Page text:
Includes the plays Master and Margarita (Satanas Ball), Vanity, Gogol and Brothers Karamazov From original translations by Faynia Williams. Crane and Williamsa sensational Master and Margarita (Satanas Ball) marked the beginning of a golden period when their company Brighton Theatre premiered a succession of ground-breaking new plays, which took festivals by storm and toured the world. Out of the spectacular Bulgakov, came the minimalist Gogol, a chilling evocation of Gogolas whirling world, distilled into a nightmare for today. Then Vanity, a aglittering diamond of a playa, reclaimed Pushkinas Eugene Onegin as a intimate reflection on a love mistimed and shattered by social convention. From these successes, Brighton Theatre moved onto the main Edinburgh programme with Brothers Karamazov: a leap into the dark world of epilepsy, orthodoxy and murder in the family, which won triumphant reviews and international acclaim. Published now for the first time, these four plays flourished out of a unique collaboration of author and director, which saw them progressing from fringe to mainstream, West End and Off-Broadway without changing their style, and becoming an acknowledged inspiration for many of todayas theatre artists. 'The sensation of Festival drama... Satanas Ball offers an imaginative experience of a high order, blending ideas and feeling with great dramatic force... by turns comic, bleak and stirring.a Sunday Times aSuperlative... fascinating... a brilliant distillation...Where the RSCas Nicholas Nickleby tackles a great novel with sound and fury and a cast of fifty, Craneas Brothers Karamazov does it with stealth and implication and a cast of four.a PunchIVAN : You said you could fake it and you did. SMERDYAKOV: How canyou say that? IVAN :You knew somethingwould happen andyou wanted to beoutof the way. ... IVAN : How are you feeling Smerdyakov? SMERDYAKOV: One the mendsir, anbsp;...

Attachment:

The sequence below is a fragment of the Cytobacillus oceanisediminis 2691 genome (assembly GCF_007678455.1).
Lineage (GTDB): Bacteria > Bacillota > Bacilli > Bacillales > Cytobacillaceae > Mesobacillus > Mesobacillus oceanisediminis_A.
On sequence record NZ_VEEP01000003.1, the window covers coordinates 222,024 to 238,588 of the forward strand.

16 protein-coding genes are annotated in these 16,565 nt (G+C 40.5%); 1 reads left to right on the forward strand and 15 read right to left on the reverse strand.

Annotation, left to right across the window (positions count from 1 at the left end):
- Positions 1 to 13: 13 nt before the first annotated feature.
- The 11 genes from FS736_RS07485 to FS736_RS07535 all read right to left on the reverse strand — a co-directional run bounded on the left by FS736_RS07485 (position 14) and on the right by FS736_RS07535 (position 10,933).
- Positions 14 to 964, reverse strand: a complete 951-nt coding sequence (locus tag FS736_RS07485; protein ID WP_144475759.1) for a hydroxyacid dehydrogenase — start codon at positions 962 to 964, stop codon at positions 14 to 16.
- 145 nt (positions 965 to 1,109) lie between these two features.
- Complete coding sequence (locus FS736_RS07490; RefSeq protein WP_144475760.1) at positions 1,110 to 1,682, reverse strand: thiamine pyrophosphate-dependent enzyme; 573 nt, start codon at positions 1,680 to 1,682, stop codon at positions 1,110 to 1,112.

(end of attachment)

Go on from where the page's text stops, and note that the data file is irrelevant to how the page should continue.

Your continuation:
|Title||:||Crane: Russian Plays|
|Publisher||:||Oberon Books - 2012-05-02|